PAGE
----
Tuesday, December 9, 2008


At a house party recently, I ran into someone I kind of knew a few years ago, at best as a work colleague, although there was a fair bit of random socializing involved. Since I don’t believe in making friends at work, and since our sensibilities were as different as chalk and cheese, I had unwittingly checked her off my list thereafter. However when we met this time, there still was residual warmth, and we kind of bonded. The husband asked me if we were friends, and I didn’t quite know the answer to that. “Not really,” I said. He was perplexed.

The problem with women—at least most of the ones I know, is that we have higher benchmarks in friendships compared to our male counterparts. The transition from acquaintance to friend takes a while, that from friend to close friend, or someone that forms part of your inner circle takes even longer, and that from close friend to best friend takes a lifetime, and usually never happens.

Men on the other hand have very low expectations. In fact they don’t even care if the friends never show up, except when it is convenient to them. Notice how easily they use the term “best friend” while you analyse to death even before you use it for someone you’ve known over two decades?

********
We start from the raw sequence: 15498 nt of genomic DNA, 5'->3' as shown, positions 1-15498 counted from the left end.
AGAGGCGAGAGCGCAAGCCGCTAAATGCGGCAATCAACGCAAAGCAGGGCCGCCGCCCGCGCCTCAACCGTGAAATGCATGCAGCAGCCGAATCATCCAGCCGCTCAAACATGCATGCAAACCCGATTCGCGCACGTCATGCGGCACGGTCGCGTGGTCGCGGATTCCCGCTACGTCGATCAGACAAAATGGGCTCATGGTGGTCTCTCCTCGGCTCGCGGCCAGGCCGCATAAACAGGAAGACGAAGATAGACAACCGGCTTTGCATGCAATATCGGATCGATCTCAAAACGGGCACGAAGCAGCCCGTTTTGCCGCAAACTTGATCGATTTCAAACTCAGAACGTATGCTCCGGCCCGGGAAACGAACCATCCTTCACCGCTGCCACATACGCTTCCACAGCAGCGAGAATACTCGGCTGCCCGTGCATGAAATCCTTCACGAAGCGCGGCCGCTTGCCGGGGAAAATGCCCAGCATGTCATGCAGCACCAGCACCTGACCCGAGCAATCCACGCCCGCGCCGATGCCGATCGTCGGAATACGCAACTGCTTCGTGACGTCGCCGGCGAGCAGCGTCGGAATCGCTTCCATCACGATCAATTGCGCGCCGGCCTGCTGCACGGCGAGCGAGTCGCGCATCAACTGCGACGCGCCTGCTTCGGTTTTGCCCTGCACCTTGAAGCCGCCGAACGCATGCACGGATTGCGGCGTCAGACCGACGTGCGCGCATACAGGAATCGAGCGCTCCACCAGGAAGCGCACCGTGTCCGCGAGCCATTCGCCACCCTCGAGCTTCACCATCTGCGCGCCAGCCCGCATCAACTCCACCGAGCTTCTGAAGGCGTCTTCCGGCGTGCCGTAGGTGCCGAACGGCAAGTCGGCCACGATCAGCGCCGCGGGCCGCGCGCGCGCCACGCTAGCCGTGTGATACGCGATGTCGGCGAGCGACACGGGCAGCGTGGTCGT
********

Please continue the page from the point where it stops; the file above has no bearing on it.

It’s quite simple for them:

Anybody you drinks the same beer as you is your friend.

Anyone who smses you is your friend.

Anyone who answers your sms is your friend.

Anyone who supports the same football team as you is your friend.

Anyone who loves making tequila shots is your friend.

Anyone who plays pool with you is your friend.

Anyone who shows up… anywhere is your friend.

It doesn’t matter if they never showed up at your wedding.

It doesn’t matter if they never called when your mother was in hospital.

It doesn’t matter if all they did was freeload off you, and never delivered when it came to their turn.

It doesn’t matter if they don’t know where you live.

It doesn’t matter if they don’t know your cat’s name. Or the fact that you have one.

It doesn’t matter if they got you into a financial mess and then threw their hands up.

It must be truly liberating to be a man.

I have several male friends who are never sure who will show up at their parties, so just to add numbers, they invite absolute randoms. On the contrary there are others who only hang with one or two select friends for years, decades, and are not embarrassed having a birthday party for four people. I totally get that.

Which is why, whenever there is talk of inviting people over, and we are down to a list, and the husband says, “Lets invite four or five extras in case people don’t show up,” I am amused. If you are a friend, you show up, there is no two ways about it, at least in my book.

May be if men invested as much emotion in their friendships as they did in their beers or football, they’d end up not so poor after all.

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